Driving hybrids rather spoils you for regular engines and regular transmissions: on a hybrid there’s a continuously variable transmission and what most non-hybrid drivers don’t realize is that it makes your car really peppy and reactive. Ya know how on a standard gas engine if you punch it from a stop there’s an acceleration that has hiccups as the car revs up then shifts to the next gear? You don’t get that with a CVT and so even a relatively low powered hybrid can be surprisingly fun to drive. Rent one, you’ll see what I mean.
Which is to say that I really enjoyed the peppy little 2017 Toyota Camry XSE but kinda wished it was part of the extensive Toyota hybrid line just to get that CVT system. Don’t get me wrong, it’s a nicely thought-out smaller family sedan with a good entry price, but going from a stop there was a point where you were going about 15-20mph when the automatic transmission downshifted that was the “hiccup” I mentioned earlier. But once you were past that shift point, the car was super responsive and really fun to drive, holding the road nicely as I zipped around curves and passed slower traffic on the highway.
And the Camry XSE is a smart looking car too:
The front grille is very distinctive on the car too, a welcome improvement from 2016’s horizontal slats. This is known as the “sports mesh front grille” and it’s cool, reminiscent of higher end sports cars and big, bold pickup trucks.
As an SUV driver, I always marvel at the trunk and back storage space of a sedan, and the Camry has a nice amount of storage space, plenty enough for our day-to-day driving. Again, Toyota’s done a nice job of giving the car just a little bit of a forward lean for that predatory sports car look, while still keeping it with the traditional sedan lines:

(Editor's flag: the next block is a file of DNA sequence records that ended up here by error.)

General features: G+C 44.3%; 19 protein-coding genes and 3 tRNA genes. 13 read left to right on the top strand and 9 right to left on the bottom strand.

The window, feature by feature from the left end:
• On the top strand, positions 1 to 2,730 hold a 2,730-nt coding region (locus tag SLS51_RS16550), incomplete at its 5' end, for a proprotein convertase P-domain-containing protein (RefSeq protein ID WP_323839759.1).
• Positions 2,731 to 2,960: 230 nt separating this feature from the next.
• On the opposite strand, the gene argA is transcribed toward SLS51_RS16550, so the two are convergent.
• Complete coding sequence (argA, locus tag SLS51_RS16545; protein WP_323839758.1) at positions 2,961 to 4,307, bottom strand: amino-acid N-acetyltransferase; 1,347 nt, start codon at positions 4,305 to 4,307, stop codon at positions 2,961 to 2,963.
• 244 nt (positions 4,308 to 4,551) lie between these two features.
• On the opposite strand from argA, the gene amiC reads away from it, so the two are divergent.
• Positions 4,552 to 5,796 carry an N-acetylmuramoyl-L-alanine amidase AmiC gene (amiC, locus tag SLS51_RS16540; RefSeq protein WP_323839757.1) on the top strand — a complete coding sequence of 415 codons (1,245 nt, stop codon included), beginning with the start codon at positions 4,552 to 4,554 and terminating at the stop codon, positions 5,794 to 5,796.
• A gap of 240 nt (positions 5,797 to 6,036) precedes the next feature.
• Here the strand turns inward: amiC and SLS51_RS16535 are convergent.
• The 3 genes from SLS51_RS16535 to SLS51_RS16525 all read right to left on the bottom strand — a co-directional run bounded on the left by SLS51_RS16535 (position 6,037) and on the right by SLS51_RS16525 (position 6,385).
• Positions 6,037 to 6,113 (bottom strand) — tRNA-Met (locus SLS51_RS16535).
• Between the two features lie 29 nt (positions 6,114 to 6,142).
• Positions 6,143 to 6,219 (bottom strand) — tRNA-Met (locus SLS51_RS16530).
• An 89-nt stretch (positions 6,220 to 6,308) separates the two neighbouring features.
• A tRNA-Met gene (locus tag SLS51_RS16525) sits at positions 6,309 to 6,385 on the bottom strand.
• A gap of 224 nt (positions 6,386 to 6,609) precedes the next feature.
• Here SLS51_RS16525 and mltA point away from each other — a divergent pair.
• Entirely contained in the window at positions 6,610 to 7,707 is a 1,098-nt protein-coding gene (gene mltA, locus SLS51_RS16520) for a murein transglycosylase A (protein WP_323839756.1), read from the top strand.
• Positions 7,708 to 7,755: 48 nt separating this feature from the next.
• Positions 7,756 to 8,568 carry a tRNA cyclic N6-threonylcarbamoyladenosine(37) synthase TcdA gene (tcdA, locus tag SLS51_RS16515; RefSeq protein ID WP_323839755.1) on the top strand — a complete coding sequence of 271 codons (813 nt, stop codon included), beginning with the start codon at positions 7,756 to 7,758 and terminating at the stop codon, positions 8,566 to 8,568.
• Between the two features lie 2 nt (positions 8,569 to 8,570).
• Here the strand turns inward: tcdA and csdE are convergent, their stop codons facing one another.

This distinctive bright blue color? It’s “Blue Streak Metallic” and it really pops when you see it in person. The most popular car color across all vehicles is white, but Fortune thinks that blue could actually overtake that. If they’re all cheery blues like Blue Streak Metallic, that might just come to pass.
Of course, you get a very different view of the car when actual weather decided to show up. Here’s the Camry XSE with a light dusting of snow, just in case you live in an area where this’ll be how it looks for a percentage of the year:
Not quite as blue, and if you look closely at the door panels, the dirt shows the gentle line towards the back wheel well better than when the car’s clean.
Fortunately, even on those cold days, the front and rear heaters work great, as do the seat heaters. I spend a lot of time with the entertainment and control system, however, and if you’re a Toyota fan, you already know the basic layout and functionality:
Important to notice is that this Camry model has zonal temperature controls, which is a huge benefit. Also note all the icons used by the design team. It can be a bit confusing, so I appreciate the word “front” under one of the defroster/defogger buttons, though why they tie sideview mirror defrosting to the rear window rather than the front is a bit hard to grasp. Then again, I never turn on one without the other, so perhaps it could all just be controlled with a single button?